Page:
NHS Proton beam therapy machine arriving at Christie Hospital

This will be the first high energy proton beam therapy centre to be built in the UK, with another being built at University College London Hospitals by 2020. The NHS has invested £250 million for these two centres to be built. The proton beam therapy will be placed into Christie Hospital, Manchester on 11th January 2018 with patients able to receive treatment from August 2018.

Proton beam therapy is considered safer for patients than the more common radiotherapy as it uses charged particles which directly target the cancer cells rather than a beam of high energy x-rays which are aimed at the area where the cancer can be found, which leads to healthy cells also being targeted by the x-rays. These means that radiotherapy can lead to many side-effects such as; tiredness, hair loss, nausea, diarrhoea, fertility issues, lymphoedema. This form of cancer treatment will be particularly used for children whose organs, if subjected to high energy x-rays, are at risk of lasting damage.

Last year, the NHS had to send patients abroad to receive proton beam therapy as no treatment was available for them within the UK. This meant a cost of around £114,000 for each patient. Hopefully this cost can be reduced now that the treatment will be available for the patients in the UK as 750 patients are hoped to be able to have the treatment centre at Christie’s from August 2018.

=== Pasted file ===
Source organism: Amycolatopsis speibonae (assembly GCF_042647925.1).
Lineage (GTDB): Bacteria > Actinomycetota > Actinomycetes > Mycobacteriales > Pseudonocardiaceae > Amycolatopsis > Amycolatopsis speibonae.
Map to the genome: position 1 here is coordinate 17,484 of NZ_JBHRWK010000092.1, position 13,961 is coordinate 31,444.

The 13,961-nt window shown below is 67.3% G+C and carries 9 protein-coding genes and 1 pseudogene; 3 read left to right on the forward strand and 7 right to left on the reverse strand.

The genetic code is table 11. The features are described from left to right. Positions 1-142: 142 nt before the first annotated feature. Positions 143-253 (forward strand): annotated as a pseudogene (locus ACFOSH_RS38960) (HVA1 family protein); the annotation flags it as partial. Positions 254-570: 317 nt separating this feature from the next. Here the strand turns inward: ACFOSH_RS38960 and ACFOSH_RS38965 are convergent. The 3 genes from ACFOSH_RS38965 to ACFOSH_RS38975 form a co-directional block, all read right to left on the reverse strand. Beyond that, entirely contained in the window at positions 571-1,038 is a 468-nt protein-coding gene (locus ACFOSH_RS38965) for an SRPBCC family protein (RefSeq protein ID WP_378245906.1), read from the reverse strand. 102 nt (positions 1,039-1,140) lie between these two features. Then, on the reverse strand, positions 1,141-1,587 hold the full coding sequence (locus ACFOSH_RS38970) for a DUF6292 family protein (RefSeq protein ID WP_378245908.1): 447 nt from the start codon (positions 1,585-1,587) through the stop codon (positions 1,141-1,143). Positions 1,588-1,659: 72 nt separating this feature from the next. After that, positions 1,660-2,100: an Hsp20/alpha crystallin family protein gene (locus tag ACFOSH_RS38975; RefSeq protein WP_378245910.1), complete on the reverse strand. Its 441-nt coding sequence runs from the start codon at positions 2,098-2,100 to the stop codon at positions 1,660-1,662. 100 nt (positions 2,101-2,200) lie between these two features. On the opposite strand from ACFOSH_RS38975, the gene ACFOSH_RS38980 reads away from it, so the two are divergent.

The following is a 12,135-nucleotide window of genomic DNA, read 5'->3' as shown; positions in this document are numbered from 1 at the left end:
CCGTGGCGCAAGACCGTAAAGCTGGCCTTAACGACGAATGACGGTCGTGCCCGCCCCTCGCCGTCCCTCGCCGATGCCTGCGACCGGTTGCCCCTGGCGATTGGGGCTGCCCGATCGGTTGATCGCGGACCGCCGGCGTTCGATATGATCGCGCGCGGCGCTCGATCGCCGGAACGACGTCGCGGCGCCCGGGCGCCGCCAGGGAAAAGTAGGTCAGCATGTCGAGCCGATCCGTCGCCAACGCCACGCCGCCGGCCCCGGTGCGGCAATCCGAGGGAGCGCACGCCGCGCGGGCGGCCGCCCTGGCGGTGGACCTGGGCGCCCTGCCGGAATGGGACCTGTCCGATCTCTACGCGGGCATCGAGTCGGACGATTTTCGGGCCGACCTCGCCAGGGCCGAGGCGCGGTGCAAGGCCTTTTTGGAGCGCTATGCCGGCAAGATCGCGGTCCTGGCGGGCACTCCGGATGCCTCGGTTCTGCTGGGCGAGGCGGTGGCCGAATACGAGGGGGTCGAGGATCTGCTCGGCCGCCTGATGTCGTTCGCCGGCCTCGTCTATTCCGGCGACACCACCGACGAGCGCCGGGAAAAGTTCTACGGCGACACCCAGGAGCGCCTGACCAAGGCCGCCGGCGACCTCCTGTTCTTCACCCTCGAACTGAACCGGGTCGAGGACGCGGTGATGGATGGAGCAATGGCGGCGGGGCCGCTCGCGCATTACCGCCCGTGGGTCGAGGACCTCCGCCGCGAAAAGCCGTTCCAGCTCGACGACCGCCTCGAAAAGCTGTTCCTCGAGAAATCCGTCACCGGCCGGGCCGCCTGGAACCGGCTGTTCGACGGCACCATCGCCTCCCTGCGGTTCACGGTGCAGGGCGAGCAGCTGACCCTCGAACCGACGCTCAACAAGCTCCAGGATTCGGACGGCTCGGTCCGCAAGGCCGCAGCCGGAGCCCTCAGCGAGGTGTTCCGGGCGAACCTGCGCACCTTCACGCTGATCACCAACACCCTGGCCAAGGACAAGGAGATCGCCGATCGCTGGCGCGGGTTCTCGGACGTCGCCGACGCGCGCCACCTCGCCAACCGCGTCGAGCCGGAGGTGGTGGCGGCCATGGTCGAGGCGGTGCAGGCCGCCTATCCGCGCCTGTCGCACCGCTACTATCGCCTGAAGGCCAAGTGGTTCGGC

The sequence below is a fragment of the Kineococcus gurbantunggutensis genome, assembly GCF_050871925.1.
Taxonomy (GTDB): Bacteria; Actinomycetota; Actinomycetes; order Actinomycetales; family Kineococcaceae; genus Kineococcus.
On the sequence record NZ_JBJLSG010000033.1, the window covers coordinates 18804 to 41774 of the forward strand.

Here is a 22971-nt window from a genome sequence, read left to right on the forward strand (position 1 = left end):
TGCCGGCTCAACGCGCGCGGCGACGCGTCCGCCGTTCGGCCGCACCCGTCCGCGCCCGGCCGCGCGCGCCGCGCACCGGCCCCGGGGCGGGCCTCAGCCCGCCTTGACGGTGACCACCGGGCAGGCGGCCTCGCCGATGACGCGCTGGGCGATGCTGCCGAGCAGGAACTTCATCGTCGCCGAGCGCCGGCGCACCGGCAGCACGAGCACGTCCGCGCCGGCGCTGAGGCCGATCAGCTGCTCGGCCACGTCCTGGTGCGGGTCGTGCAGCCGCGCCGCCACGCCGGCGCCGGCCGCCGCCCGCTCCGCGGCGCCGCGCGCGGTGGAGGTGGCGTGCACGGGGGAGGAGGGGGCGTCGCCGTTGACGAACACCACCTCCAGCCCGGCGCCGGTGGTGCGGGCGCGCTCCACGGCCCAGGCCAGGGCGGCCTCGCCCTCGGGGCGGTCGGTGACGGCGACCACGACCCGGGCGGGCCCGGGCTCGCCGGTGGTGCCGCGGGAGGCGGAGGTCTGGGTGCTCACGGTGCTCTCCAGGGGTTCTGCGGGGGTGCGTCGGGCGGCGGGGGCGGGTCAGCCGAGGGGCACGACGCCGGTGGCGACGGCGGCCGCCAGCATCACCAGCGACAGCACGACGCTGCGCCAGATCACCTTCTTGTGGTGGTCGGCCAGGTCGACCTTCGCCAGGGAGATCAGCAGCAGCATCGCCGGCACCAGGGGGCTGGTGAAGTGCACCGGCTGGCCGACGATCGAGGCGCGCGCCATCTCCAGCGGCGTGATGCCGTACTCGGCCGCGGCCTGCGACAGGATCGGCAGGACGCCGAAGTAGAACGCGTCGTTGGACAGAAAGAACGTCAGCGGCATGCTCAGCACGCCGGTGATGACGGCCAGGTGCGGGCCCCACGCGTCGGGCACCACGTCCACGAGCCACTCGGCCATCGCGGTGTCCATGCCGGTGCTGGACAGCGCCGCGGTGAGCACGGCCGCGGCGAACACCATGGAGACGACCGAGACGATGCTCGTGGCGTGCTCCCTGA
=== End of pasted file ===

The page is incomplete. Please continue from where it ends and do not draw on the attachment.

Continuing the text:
Although the funding of £250 million to build the centres has already been provided, the NHS hope to raise an extra £10 million for each of the centres in order for the centres to be fully equipped with specialist CT and MRI scanners and to build age appropriate facilities.

Personally, I think that this will aid the NHS greatly as it will reduce costs of having to send patients abroad to receive the treatment and this money can be used to fund the centres now being established in the UK. Also, it will benefit cancer patients massively as the proton beam therapy will be made available to many more people which will likely increase the recovery rates of cancer which can be treated this way and may also reduce the cases of recurring cancer as healthy cells are not subjected to the damaging x-rays.


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